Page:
score:2

Accepted answer

There are some issues with your dates, which need to be in working order to use a time scale.

Firstly, Your date format is 4/1/2015 but you are parsing it with d3.timeParse("%Y-%m-%d");

You will only get null values parsing with this, to see this try:

data.forEach(function(d) {
    d.date = parseDate(d.date);
    console.log(d.date); // null
});

As you use slashes rather than dashes, and you use month, day, year, try:

d3.timeParse("%m/%d/%Y");

Secondly, and related to dates is that you set an initial domain based on hard coded minimum and maximum dates, that works, but you overwrite it with this:

 x.domain(data.map(function(d){ return d.date }));

A timescale domain takes in a minimum and a maximum for the domain. You are providing an array of every value, instead, use:

x.domain(d3.extent( data, function(d){ return d.date }) );

On to the graph and bar width, .bandwidth() isn't a method of a continuous scale (hence your error: "Uncaught TypeError: x.bandwidth is not a function"). In a continuous scale the bars are placed based on their value, there is no natural bar width (bars are not placed with regular spacing unless the increment between each data value is the same).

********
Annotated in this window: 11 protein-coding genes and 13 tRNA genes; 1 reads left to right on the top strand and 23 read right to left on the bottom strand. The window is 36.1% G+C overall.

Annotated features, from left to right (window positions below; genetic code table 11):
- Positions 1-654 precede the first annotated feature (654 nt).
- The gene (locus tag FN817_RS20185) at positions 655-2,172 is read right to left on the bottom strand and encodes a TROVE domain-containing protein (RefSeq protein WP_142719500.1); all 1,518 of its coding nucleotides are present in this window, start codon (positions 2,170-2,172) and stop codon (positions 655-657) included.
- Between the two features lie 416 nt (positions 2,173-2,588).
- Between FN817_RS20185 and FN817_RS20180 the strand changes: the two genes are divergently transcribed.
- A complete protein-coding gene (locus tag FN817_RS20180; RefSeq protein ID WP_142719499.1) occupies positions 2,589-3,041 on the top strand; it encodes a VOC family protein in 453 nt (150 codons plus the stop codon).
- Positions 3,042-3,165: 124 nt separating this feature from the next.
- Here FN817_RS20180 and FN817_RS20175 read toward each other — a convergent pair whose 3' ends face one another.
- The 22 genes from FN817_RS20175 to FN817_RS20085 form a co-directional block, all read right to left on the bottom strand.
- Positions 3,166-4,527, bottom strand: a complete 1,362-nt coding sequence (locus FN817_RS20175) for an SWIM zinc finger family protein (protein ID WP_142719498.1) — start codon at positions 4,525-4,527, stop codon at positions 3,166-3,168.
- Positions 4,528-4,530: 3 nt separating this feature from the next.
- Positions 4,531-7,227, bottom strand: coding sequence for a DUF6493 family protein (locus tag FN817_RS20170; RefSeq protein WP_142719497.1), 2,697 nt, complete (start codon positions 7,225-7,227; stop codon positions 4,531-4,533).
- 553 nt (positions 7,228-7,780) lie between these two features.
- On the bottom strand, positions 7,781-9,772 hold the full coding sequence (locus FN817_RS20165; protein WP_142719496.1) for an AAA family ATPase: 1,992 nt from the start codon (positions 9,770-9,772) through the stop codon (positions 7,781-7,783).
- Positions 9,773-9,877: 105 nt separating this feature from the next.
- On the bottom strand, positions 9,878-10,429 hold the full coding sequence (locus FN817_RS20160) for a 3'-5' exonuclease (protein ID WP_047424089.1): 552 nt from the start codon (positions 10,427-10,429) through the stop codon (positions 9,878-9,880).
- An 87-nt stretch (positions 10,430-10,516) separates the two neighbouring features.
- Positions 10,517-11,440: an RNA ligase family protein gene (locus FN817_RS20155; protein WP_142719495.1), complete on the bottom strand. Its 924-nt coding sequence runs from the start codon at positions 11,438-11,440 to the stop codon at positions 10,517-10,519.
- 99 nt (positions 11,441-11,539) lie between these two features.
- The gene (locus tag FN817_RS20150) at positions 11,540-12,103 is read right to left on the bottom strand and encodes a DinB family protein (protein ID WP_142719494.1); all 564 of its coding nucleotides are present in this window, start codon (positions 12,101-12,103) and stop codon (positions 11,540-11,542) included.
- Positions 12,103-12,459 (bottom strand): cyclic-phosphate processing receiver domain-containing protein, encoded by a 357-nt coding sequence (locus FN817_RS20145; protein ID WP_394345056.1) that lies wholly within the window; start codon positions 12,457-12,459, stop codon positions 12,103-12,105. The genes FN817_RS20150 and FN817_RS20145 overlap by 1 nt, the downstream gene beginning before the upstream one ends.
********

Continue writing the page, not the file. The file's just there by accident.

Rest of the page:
As you have a data point for each month (there are no holes in the data), and each data point represents an equal length in time, we can set bar width to be a fraction of the plot area width, where the width of the plot area is split equally between each data point:

(width-margin.right-margin.left)/data.length

Here's your graph with these changes:

enter image description here

And here's a working example.


Lastly, note that you need to return a value here:

.attr("x", function(d) { return console.log(x(d.data.date)); })

Log before the return statement if you want to debug:

.attr("x", function(d) { console.log(x(d.date.date)); return x(d.data.date); })

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